MISCELLANEOUS AIDS AND GADGETS FOR GREENHOUSES
In all greenhouses potting has to be done at some time or other. If there is no potting shed with a bench, it is worth making a small portable potting bench that can be put on the staging or on some other support when required. The bench is merely a wooden board of tray shape, best made to fit conveniently on the size of staging you have, but with only three sides. On this compost can be mixed and pots filled without it getting pushed off on to the surroundings and on to the floor, and scooping is also facilitated. So as to maintain hygienic conditions, the surface of the tray is best covered with an easily cleaned material like Formica or similar. An easily portable, lightweight, and clean potting bench tray can be made from sheet aluminium.
To keep compost clean and hygienic, a few plastic bins such as small dustbins, or buckets with lids, are useful. All compost materials should be kept in clean covered containers too. A soil steriliser is essential if you are to make your own composts. Although it is possible to improvise one, it is far better to buy a proper steriliser. An electric type is the most convenient. Sizes to suit all requirements are available, and they are not expensive. It is much cheaper to make your own seed and potting composts if you have the time and materials. Sterilisers to be used with gas rings or primus stoves are also obtainable.
Humidity of the greenhouse atmosphere is often an important consideration. To help in seeing just how much moisture there is in the air, a direct reading hygrometer may be useful, especially for beginners. This is a small dial-like instrument costing little. As well as giving readings in per cent relative humidity, it should indicate wet, normal and dry air conditions for simplicity.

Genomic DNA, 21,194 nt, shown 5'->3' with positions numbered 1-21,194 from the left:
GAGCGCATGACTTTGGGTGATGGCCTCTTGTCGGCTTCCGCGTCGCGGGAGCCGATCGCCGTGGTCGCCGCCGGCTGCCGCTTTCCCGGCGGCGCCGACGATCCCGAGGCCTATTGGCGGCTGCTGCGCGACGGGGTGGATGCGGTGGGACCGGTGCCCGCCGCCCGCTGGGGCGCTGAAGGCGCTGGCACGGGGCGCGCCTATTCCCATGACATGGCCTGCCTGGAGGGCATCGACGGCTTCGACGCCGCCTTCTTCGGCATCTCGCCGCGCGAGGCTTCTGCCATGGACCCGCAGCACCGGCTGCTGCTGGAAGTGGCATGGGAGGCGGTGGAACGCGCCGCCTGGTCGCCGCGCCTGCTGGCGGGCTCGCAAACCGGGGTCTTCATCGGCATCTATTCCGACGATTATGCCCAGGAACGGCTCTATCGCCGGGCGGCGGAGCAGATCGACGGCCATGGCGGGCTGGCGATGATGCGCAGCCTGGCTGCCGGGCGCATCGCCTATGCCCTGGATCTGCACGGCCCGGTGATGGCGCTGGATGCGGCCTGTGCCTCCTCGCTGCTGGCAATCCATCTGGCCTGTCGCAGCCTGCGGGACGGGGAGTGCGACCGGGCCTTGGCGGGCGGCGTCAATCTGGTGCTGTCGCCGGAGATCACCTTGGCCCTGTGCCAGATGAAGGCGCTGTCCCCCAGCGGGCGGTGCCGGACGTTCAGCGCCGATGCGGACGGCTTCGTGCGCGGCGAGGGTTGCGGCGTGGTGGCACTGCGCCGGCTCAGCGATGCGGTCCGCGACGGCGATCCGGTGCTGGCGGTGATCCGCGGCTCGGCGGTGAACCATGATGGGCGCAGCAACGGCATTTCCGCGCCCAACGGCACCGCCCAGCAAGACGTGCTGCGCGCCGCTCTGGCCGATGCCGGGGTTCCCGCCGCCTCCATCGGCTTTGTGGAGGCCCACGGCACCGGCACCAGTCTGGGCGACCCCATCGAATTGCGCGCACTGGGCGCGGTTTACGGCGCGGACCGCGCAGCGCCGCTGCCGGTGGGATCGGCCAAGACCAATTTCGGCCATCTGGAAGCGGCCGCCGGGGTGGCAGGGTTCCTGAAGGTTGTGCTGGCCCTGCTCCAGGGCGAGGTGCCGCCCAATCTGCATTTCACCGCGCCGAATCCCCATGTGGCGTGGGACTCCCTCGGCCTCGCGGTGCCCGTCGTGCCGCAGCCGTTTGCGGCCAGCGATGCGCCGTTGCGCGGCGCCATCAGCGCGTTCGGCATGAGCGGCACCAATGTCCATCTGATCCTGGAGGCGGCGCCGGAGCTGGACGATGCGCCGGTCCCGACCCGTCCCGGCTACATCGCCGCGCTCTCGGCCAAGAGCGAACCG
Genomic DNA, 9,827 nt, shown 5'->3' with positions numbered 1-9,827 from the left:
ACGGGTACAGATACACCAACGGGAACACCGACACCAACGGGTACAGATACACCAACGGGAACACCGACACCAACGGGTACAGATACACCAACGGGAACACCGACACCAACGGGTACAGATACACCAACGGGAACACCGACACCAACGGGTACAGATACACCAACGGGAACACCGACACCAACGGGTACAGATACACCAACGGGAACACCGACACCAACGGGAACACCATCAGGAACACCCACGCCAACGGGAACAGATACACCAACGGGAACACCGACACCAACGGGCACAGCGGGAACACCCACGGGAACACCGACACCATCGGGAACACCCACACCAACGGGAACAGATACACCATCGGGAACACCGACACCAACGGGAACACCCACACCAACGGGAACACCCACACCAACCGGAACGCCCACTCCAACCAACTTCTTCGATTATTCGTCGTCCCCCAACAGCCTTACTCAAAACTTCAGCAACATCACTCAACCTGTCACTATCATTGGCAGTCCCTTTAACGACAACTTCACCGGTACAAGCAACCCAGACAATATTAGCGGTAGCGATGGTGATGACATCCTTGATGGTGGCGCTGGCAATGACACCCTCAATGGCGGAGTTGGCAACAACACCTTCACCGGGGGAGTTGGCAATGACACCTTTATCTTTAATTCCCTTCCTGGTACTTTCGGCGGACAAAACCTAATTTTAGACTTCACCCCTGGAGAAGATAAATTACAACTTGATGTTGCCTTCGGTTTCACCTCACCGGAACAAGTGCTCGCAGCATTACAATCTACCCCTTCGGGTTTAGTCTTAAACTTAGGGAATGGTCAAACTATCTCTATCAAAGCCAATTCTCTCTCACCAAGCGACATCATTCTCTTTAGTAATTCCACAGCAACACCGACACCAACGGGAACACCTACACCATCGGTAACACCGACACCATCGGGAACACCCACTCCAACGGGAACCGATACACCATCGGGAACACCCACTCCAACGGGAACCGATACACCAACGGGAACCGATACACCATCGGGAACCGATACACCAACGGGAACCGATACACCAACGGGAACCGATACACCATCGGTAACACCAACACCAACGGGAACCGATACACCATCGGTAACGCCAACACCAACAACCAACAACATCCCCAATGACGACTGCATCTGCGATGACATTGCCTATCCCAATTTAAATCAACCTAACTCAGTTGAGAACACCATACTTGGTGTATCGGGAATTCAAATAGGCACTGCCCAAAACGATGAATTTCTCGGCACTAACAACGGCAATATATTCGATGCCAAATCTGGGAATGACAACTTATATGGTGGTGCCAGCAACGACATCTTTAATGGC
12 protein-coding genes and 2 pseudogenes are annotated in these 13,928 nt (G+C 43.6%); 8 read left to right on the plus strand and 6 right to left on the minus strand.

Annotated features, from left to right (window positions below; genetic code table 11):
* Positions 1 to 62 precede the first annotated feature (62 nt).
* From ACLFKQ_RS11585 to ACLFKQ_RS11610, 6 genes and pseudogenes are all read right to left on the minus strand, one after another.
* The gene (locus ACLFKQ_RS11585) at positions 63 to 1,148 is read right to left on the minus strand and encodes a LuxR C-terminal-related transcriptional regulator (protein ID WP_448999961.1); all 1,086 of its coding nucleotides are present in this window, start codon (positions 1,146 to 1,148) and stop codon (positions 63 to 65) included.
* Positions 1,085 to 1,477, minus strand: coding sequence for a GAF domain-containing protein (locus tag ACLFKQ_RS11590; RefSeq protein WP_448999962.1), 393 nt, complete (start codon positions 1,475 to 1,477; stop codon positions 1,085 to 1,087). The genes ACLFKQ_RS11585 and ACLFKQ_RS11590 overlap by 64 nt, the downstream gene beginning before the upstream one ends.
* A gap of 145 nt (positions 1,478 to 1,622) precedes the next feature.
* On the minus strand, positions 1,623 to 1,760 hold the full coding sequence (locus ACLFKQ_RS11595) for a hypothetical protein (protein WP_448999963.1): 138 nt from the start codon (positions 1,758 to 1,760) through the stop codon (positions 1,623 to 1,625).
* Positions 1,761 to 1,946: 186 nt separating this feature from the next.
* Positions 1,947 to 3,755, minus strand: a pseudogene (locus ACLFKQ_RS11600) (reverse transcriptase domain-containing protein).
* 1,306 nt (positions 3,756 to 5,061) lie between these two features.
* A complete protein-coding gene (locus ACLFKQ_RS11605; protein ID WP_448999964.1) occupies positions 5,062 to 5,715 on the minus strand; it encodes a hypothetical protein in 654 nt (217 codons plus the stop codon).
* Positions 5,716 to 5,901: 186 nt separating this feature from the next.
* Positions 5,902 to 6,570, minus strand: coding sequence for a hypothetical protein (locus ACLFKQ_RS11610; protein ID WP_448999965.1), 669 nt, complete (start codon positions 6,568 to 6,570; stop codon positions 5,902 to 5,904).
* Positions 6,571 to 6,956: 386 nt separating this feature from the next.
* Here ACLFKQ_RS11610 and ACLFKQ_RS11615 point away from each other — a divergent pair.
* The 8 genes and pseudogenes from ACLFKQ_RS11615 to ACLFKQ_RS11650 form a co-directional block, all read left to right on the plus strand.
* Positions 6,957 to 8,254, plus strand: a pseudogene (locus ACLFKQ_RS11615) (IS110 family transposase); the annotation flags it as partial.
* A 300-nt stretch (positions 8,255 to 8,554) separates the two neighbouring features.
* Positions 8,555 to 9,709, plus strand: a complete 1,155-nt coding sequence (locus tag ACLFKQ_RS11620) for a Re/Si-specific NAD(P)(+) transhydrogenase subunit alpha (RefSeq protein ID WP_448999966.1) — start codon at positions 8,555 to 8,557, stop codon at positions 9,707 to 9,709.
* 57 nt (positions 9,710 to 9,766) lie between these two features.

For assessing watering requirements a moisture meter may be also useful to beginners. This works on the principle of electrical conductivity but the technical explanation is not needed here.
The instrument consists of a probe attached to a little meter which gives readings as wet, moist or dry. The best form of the moisture meter is the IMA meter. This has the scale graduated in numbers. The meter is supplied with a site of guide tables giving the optimum readings for a wide range of plants and cultural operations. It takes much of the guesswork out of the task of watering and is especially recommended for beginners who tend to be too heavy with the water can.
Another gadget that can often be useful is the frost forecast thermometer. This is actually a kind of psychrometer – another instrument for measuring humidity. Its scale gives a good warning of the likelihood of frost if the instrument is properly placed and maintained. This is especially useful if you have garden frames which can be protected by covering at night, and also draws attention to a check of the greenhouse heating.